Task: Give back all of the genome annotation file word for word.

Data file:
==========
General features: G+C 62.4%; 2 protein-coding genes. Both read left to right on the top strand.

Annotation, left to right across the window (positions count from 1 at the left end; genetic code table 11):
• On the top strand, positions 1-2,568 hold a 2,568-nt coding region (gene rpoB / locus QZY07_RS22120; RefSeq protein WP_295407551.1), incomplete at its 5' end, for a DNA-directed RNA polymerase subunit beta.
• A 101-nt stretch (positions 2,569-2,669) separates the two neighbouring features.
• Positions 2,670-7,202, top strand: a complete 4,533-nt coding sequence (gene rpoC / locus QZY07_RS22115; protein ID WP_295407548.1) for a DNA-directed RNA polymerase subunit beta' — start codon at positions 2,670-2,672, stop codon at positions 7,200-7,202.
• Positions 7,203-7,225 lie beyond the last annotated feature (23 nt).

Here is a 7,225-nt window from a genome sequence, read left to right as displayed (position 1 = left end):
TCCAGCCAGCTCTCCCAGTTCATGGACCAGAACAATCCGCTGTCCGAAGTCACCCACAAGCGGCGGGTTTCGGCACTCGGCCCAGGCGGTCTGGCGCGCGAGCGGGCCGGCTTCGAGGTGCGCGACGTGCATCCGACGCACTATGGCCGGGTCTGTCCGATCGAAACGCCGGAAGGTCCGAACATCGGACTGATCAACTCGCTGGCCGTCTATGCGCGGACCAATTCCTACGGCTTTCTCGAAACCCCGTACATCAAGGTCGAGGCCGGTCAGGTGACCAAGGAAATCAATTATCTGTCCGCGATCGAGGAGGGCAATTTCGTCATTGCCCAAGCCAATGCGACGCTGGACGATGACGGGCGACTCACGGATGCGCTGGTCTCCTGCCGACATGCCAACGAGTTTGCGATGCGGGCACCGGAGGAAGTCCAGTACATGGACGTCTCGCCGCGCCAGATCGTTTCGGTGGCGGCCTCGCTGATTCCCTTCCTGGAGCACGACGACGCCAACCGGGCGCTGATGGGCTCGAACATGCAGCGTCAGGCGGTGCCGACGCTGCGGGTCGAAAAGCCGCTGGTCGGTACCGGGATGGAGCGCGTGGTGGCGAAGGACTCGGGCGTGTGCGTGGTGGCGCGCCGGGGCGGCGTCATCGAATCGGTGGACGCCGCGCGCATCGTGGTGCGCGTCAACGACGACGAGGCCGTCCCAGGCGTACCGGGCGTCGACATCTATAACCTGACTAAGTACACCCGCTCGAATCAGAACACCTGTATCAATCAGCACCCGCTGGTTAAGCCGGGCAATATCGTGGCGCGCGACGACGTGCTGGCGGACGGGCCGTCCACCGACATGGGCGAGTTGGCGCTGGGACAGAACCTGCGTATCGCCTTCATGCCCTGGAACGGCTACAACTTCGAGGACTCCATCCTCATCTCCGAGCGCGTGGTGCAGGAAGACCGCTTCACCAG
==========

General features: G+C 62.4%; 2 protein-coding genes. Both read left to right on the top strand.

Annotation, left to right across the window (positions count from 1 at the left end; genetic code table 11):
• On the top strand, positions 1-2,568 hold a 2,568-nt coding region (gene rpoB / locus QZY07_RS22120; RefSeq protein WP_295407551.1), incomplete at its 5' end, for a DNA-directed RNA polymerase subunit beta.
• A 101-nt stretch (positions 2,569-2,669) separates the two neighbouring features.
• Positions 2,670-7,202, top strand: a complete 4,533-nt coding sequence (gene rpoC / locus QZY07_RS22115; protein ID WP_295407548.1) for a DNA-directed RNA polymerase subunit beta' — start codon at positions 2,670-2,672, stop codon at positions 7,200-7,202.
• Positions 7,203-7,225 lie beyond the last annotated feature (23 nt).

Here is a 7,225-nt window from a genome sequence, read left to right as displayed (position 1 = left end):
TCCAGCCAGCTCTCCCAGTTCATGGACCAGAACAATCCGCTGTCCGAAGTCACCCACAAGCGGCGGGTTTCGGCACTCGGCCCAGGCGGTCTGGCGCGCGAGCGGGCCGGCTTCGAGGTGCGCGACGTGCATCCGACGCACTATGGCCGGGTCTGTCCGATCGAAACGCCGGAAGGTCCGAACATCGGACTGATCAACTCGCTGGCCGTCTATGCGCGGACCAATTCCTACGGCTTTCTCGAAACCCCGTACATCAAGGTCGAGGCCGGTCAGGTGACCAAGGAAATCAATTATCTGTCCGCGATCGAGGAGGGCAATTTCGTCATTGCCCAAGCCAATGCGACGCTGGACGATGACGGGCGACTCACGGATGCGCTGGTCTCCTGCCGACATGCCAACGAGTTTGCGATGCGGGCACCGGAGGAAGTCCAGTACATGGACGTCTCGCCGCGCCAGATCGTTTCGGTGGCGGCCTCGCTGATTCCCTTCCTGGAGCACGACGACGCCAACCGGGCGCTGATGGGCTCGAACATGCAGCGTCAGGCGGTGCCGACGCTGCGGGTCGAAAAGCCGCTGGTCGGTACCGGGATGGAGCGCGTGGTGGCGAAGGACTCGGGCGTGTGCGTGGTGGCGCGCCGGGGCGGCGTCATCGAATCGGTGGACGCCGCGCGCATCGTGGTGCGCGTCAACGACGACGAGGCCGTCCCAGGCGTACCGGGCGTCGACATCTATAACCTGACTAAGTACACCCGCTCGAATCAGAACACCTGTATCAATCAGCACCCGCTGGTTAAGCCGGGCAATATCGTGGCGCGCGACGACGTGCTGGCGGACGGGCCGTCCACCGACATGGGCGAGTTGGCGCTGGGACAGAACCTGCGTATCGCCTTCATGCCCTGGAACGGCTACAACTTCGAGGACTCCATCCTCATCTCCGAGCGCGTGGTGCAGGAAGACCGCTTCACCAG